Department chairs agree to pay cuts

Tentative agreement saves jobs

By Lavinia Pisani

The Guardsman

As City College waits for the accrediting commission to render a decision about the school’s future, the Department Chair Council is negotiating with the Board of Trustees to save its members’ jobs and the programs that they oversee.

The council and the Board of Trustees have agreed to a tentative agreement that would save the school around $1 million annually and save all 61 chair positions, according to the SF Examiner.

“It shows how committed they are to students and the broader college community,” Darlene Alioto, president of the council, told the Examiner. “I’m so proud that the membership would accept these substantial cuts in compensation but maintain their role as chair.”

Previously, the administration proposed cutting many department chairs and transferring their responsibilities to a much smaller number of deans, as part of a restructuring program intended to cut costs in the name of saving the school’s accreditation.

Many of the smaller departments, known as the Diversity Collaborative, feared that without a dedicated chair their programs would be at risk of being targeted by cuts in the future.

The Diversity Collaborative expressed their concerns at a media briefing on April 9 at Mission campus, several days before the tentative agreement was announced in the Examiner.

“The current interim CCSF administration and Board of Trustees is trying to dismantle the successful department chair structure at the college,” the collaborative said in a prepared statement, and want to replace chairs with “overworked, outsider and out of touch deans.”

They are worried that eliminating chairs will make smaller programs vulnerable to cuts—including African American Studies, Asian American Studies, Disabled Students Programs and Services and Lesbian, Gay, Bisexual and Transgender Studies.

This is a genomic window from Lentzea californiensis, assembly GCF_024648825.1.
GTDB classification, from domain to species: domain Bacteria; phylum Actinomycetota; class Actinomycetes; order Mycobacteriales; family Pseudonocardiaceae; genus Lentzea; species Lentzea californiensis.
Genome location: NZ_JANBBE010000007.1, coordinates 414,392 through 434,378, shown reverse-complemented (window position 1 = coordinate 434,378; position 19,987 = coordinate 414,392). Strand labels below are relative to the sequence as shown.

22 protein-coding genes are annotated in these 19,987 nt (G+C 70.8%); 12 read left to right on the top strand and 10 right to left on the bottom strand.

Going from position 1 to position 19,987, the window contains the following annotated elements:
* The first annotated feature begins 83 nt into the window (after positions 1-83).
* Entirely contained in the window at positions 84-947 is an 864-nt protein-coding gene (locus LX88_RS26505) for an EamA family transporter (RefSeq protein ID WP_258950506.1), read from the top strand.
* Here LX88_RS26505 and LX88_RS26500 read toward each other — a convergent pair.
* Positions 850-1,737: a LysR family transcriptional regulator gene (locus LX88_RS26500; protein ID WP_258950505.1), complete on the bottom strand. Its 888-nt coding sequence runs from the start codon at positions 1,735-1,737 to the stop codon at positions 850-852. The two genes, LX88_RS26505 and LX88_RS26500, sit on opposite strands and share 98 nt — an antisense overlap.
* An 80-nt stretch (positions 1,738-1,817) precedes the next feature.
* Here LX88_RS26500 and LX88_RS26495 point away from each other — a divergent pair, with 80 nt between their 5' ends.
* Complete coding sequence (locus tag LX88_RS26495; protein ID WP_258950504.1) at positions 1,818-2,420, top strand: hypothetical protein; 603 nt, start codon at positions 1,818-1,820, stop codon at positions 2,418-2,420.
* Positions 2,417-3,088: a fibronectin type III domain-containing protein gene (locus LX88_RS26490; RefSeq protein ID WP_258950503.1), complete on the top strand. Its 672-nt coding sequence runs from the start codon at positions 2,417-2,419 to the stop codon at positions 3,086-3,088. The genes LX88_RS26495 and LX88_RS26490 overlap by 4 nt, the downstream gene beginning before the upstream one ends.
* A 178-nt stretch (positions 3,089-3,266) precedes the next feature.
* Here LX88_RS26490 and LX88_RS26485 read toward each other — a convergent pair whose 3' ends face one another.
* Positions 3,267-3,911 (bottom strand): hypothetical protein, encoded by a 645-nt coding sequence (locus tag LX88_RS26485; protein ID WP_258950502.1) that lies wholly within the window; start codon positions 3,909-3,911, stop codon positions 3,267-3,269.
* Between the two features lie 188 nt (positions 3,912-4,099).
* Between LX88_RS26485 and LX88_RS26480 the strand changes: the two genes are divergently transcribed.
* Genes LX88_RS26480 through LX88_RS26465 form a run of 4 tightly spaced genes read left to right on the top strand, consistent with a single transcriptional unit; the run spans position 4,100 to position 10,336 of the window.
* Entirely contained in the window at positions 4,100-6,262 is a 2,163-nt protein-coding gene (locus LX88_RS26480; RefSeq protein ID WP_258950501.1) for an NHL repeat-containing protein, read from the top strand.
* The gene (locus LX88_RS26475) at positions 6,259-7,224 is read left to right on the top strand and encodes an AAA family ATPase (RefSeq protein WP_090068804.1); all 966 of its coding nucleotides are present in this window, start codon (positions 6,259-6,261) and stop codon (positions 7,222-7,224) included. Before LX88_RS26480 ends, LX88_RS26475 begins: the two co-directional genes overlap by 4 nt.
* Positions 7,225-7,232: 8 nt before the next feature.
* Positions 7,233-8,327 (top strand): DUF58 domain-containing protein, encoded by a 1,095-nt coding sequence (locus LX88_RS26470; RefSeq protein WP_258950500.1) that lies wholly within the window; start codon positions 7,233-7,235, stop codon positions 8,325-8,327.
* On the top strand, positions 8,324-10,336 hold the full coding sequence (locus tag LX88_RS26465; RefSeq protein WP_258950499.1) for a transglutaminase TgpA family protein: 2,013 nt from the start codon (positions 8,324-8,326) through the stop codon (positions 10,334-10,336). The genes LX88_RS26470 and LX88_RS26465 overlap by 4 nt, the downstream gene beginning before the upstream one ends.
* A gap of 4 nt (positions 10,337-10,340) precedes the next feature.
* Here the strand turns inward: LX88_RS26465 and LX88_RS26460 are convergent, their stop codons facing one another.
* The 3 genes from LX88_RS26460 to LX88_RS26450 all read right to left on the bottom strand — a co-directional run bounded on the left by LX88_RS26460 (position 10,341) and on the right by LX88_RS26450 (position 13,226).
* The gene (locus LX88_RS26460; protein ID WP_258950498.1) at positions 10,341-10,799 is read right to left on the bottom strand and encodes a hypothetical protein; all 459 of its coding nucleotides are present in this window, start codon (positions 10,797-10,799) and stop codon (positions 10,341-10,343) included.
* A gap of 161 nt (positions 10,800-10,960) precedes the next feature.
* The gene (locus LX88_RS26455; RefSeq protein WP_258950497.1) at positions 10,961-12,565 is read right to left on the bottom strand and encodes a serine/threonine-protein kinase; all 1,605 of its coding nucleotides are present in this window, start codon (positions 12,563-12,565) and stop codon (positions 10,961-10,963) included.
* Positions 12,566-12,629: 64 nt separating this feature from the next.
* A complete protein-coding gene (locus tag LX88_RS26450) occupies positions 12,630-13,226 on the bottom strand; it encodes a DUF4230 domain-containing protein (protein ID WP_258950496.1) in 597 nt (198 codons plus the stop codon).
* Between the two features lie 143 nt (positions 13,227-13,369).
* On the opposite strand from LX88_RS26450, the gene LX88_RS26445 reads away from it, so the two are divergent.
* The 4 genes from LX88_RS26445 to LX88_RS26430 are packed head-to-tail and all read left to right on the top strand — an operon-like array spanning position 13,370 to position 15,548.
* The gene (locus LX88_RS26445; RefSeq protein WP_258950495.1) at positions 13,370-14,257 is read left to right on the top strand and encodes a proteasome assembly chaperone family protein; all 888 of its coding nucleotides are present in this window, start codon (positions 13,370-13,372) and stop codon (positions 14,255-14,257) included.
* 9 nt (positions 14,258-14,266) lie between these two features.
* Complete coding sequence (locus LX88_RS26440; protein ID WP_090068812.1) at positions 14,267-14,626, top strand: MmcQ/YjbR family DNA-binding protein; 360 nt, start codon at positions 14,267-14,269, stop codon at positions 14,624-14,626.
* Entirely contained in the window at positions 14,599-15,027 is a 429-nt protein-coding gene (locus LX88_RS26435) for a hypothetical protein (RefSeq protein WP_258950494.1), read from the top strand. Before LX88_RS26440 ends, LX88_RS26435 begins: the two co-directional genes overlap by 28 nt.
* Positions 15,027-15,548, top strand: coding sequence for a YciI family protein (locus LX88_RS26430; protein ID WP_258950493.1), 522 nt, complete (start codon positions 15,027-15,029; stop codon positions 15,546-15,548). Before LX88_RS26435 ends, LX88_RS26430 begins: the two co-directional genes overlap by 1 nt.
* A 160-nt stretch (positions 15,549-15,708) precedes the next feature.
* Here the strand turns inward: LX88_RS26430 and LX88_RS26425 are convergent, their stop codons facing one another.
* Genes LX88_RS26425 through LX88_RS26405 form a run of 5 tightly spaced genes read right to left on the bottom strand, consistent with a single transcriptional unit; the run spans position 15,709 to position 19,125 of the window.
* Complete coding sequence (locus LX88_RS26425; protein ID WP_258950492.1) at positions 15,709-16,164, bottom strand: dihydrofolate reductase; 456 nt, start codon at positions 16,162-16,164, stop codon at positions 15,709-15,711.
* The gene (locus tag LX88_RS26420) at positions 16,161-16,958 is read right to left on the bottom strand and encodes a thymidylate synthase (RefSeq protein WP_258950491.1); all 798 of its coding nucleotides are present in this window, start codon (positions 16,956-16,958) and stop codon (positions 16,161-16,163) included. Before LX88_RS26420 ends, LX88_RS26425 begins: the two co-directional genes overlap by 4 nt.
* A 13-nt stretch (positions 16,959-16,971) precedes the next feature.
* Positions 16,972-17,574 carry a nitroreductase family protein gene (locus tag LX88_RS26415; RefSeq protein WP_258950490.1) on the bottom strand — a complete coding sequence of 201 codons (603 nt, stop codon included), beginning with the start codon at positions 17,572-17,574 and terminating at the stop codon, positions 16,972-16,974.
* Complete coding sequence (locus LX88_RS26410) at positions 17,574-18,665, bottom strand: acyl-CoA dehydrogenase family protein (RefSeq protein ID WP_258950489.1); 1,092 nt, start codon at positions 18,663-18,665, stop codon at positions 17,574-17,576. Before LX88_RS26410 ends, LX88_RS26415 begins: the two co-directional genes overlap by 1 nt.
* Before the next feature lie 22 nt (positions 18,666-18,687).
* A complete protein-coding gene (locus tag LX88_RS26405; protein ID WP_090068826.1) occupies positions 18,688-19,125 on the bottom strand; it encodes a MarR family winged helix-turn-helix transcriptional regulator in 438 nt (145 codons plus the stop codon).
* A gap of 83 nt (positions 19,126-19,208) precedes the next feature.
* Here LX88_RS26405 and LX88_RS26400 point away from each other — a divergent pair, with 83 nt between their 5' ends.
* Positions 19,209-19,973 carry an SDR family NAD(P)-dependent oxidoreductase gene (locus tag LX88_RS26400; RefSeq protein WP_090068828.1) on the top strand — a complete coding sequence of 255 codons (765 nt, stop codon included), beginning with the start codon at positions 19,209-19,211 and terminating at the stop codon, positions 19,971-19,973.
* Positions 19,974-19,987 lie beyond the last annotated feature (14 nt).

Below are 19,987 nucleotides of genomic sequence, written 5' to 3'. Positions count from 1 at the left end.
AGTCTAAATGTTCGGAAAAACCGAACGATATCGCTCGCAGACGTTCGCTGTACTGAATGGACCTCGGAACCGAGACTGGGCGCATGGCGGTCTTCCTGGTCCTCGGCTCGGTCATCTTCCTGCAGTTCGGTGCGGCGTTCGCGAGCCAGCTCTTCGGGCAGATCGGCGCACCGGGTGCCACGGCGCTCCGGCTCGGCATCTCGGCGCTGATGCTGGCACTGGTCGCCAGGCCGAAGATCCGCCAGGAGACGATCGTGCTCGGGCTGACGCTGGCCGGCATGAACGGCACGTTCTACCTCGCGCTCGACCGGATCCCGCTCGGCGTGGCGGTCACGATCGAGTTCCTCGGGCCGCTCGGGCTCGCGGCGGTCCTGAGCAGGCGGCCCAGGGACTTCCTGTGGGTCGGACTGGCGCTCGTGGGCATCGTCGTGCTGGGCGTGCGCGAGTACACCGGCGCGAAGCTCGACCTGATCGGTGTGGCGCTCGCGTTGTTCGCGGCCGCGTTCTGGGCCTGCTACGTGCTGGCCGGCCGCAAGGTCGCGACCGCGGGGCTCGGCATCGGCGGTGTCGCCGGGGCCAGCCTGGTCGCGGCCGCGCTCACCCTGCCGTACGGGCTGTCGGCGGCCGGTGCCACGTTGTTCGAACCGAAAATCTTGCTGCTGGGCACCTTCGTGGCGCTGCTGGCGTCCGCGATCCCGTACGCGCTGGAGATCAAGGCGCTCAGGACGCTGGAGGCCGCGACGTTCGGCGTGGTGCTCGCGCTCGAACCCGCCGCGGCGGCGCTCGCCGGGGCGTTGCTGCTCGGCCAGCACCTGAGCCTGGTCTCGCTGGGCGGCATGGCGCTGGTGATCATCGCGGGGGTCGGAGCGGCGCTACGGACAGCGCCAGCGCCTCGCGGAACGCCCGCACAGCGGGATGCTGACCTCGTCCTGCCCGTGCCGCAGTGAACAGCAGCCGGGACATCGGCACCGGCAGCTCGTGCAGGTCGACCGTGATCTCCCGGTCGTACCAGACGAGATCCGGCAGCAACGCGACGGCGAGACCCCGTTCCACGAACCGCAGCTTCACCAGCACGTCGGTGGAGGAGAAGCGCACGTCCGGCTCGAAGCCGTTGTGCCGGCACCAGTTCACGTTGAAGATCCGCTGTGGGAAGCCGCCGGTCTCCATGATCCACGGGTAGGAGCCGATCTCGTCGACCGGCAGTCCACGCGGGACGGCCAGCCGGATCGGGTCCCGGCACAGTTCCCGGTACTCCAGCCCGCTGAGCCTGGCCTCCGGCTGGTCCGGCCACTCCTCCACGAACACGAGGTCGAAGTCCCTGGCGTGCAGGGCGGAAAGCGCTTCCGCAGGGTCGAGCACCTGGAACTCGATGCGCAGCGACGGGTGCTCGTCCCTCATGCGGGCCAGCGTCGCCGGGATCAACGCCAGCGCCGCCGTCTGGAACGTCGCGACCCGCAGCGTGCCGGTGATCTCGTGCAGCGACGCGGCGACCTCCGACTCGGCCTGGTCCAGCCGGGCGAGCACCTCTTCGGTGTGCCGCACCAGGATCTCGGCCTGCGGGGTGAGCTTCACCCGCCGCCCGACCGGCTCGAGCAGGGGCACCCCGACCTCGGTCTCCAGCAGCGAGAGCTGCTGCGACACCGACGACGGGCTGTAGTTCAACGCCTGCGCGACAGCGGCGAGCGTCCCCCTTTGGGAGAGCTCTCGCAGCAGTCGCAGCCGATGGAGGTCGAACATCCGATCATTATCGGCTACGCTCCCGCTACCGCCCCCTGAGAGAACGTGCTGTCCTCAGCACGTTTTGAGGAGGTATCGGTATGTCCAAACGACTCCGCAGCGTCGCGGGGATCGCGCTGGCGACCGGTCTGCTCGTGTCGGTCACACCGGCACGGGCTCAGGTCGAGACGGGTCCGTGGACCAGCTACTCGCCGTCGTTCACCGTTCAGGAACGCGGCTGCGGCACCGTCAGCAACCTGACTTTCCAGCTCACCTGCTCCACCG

“These deans would soon call for additional staff to do the work formerly done by the chairs, doing away with any supposed cost savings,” according to the statement. “The deans’ lack of discipline expertise, community connections and supervisorial time would doom the diversity departments to quick irrelevance.”

Despite having relatively small enrollment numbers when compared to larger programs such as English and math, these departments have a huge impact on students.

“As a queer woman of color, I heard repeatedly that I wasn’t normal or OK and that I had to prove I wasn’t a lazy immigrant,” Maria Morales, a City College student, said at the briefing. “Diversity courses helped me understand that all those lies are called prejudice and that I could achieve my goals.”

The Board of Trustees will discuss the contract negotiations during their closed session meeting on April 25. The administration declined to comment for this story.
A rally organized by the Save CCSF coalition will be held on April 25 at Ocean campus at 5 p.m. before the Board’s 6 p.m. open-session meeting. For more information check saveccsf.org.

 

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